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Dartmouth professor who flew on NASA mission backs future exploration of space

  • Dr. Jay Buckey talks with patient Marcel Choquette, of Newport, Vt. before a treatment in a hyperbaric chamber at Dartmouth-Hitchcock Medical Center in Lebanon, N.H. on Thursday, July 18, 2019. Registered nurse Judy Kurtis helps ready Choquette. (Valley News - Jennifer Hauck) Copyright Valley News. May not be reprinted or used online without permission. Send requests to permission@vnews.com.

  • While training in Houston in Nov. 1997, Jay Buckey stands inside one of the mock-ups of the space lab in which he and other crew members will conduct their mission in April 1998. The real lab will be carried inside the shuttle's cargo hold. (Valley News - Jennifer Hauck) Copyright Valley News. May not be reprinted or used online without permission. Send requests to permission@vnews.com.

  • Jay Buckey, second from right, waves to a gathering with the space shuttle Columbia crew at the Kennedy Space Center landing strip on April 13, 1998, four days before Columbia's scheduled departure. Also shown from left are Richard Linnehan, Dave Williams, Jim Pawelczyk, Fay Hire, Columbia Commander Richard Searfoss, Buckey and pilot Scott Altman. (AP Photo/Peter Cosgrove)



Valley News Correspondent
Thursday, July 18, 2019

LEBANON — Fifty years ago Saturday, millions of Americans tuned in to watch the Apollo 11 lunar module land on the moon.

Thirteen-year-old Jay Buckey, who grew up on Long Island, was one of those eager viewers. Watching Neil Armstrong and Buzz Aldrin take those first steps on the moon, Buckey fell in love with space.

This childhood admiration grew into a lifetime commitment to NASA research and space exploration.

“I always thought that space was a very exciting thing and something I wanted to be a part of,” said Buckey, a professor at the Geisel School of Medicine at Dartmouth College, medical director of Dartmouth-Hitchcock Medical Center’s hyperbaric medicine program and director of its space medicine innovation laboratory.

In 1998, Buckey fulfilled his dream of going to space. As a payload specialist for the final Spacelab mission, he conducted a number of studies on how entering and leaving space affects the nervous system and brain. While the research isn’t totally conclusive due to a lack of further studies, it did suggest that the presence of gravity is essential to certain aspects of development, such as balance and the nervous system, he said.

Buckey, a Hanover resident, still remembers the feeling of liftoff from NASA’s Kennedy Space Center at Cape Canaveral, Fla.

“It’s very exciting. For launch morning, it’s the first time I was in the space shuttle where it actually got turned on,” he said.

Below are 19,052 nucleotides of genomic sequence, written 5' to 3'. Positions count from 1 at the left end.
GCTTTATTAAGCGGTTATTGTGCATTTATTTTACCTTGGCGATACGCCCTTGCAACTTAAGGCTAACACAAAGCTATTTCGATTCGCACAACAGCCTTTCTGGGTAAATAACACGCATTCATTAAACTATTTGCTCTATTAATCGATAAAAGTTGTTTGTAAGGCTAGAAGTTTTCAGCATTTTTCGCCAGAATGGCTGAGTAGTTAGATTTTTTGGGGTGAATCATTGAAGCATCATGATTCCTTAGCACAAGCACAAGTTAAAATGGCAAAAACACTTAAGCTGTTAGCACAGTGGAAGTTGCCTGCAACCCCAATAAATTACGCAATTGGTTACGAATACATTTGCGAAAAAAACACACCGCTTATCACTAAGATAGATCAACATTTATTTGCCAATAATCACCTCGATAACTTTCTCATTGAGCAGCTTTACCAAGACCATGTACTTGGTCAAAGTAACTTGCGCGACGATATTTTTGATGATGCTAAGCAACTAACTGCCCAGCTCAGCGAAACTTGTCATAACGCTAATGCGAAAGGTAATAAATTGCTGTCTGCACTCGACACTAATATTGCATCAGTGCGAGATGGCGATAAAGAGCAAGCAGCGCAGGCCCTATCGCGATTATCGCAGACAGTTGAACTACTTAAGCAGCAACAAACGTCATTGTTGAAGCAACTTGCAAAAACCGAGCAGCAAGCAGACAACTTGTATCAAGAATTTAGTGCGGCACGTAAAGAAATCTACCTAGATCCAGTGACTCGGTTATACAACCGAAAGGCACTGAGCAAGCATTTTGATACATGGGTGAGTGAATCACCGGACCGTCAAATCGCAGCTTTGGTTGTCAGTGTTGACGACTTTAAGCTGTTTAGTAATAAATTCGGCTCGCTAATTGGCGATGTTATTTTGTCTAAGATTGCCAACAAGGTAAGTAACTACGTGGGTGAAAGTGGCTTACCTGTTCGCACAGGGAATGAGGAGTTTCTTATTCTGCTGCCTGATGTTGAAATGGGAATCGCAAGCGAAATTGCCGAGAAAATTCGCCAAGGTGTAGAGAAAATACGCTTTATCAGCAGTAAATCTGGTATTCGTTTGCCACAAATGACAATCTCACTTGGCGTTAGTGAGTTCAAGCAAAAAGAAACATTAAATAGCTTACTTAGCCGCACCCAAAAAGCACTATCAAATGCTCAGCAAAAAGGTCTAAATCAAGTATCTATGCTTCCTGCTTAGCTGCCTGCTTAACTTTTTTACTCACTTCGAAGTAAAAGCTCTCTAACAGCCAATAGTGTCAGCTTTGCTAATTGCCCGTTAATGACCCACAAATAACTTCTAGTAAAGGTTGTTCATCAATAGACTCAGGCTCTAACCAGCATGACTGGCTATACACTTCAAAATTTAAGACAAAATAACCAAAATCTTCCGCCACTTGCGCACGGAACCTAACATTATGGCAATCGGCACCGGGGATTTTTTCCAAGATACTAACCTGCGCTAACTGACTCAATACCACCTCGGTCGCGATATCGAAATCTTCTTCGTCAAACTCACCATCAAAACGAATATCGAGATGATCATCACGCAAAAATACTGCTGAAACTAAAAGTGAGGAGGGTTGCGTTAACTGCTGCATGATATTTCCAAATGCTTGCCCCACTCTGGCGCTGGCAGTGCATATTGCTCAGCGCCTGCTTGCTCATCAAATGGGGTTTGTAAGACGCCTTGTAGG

Today, at 63, Buckey continues to conduct research for NASA. He also runs the clinical hyperbaric oxygen program at Dartmouth-Hitchcock Medical Center. This treatment consists of a chamber with high-pressure levels of oxygen, which can help heal a damaged blood supply. It’s useful as therapy for people suffering from carbon monoxide poisoning, severe anemia or radiation injuries, among other health problems. The program at Dartmouth-Hitchcock started because Buckey needed the chamber to study a bubble detector, a technology for detecting decompression sickness.

Several years ago, Buckey briefly met Buzz Aldrin at a conference about commercial spaceflight. “It was quite an experience because I remember as a kid seeing those moonwalks and how amazing that was,” he said.

Buckey hopes the 50th anniversary of the historic Apollo 11 landing rekindles that sense of awe.

“It’s an important time to appreciate, to form a tribute to what was done because, I think, as time has gone on, it’s become more apparent how remarkable an accomplishment it was. Almost like an accomplishment beyond its time,” Buckey said.

“On the other hand, too, it’s a sense of a little bit of sadness wondering what happened? Why isn’t that more common? Why haven’t we been back there or onto places beyond that?”

While many people proudly recall the moon landing as an enormous accomplishment for the country, just five days before the liftoff, barely over half of Americans were supportive of the mission, Buckey noted.

“At the time, a lot of people were questioning it,” he said. “It just shows us that in order to do something like space exploration it requires a commitment to the future and the willingness to spend money on things that might not necessarily show an immediate payoff.”

Laura Earle can be reached at lauraearle.515@gmail.com.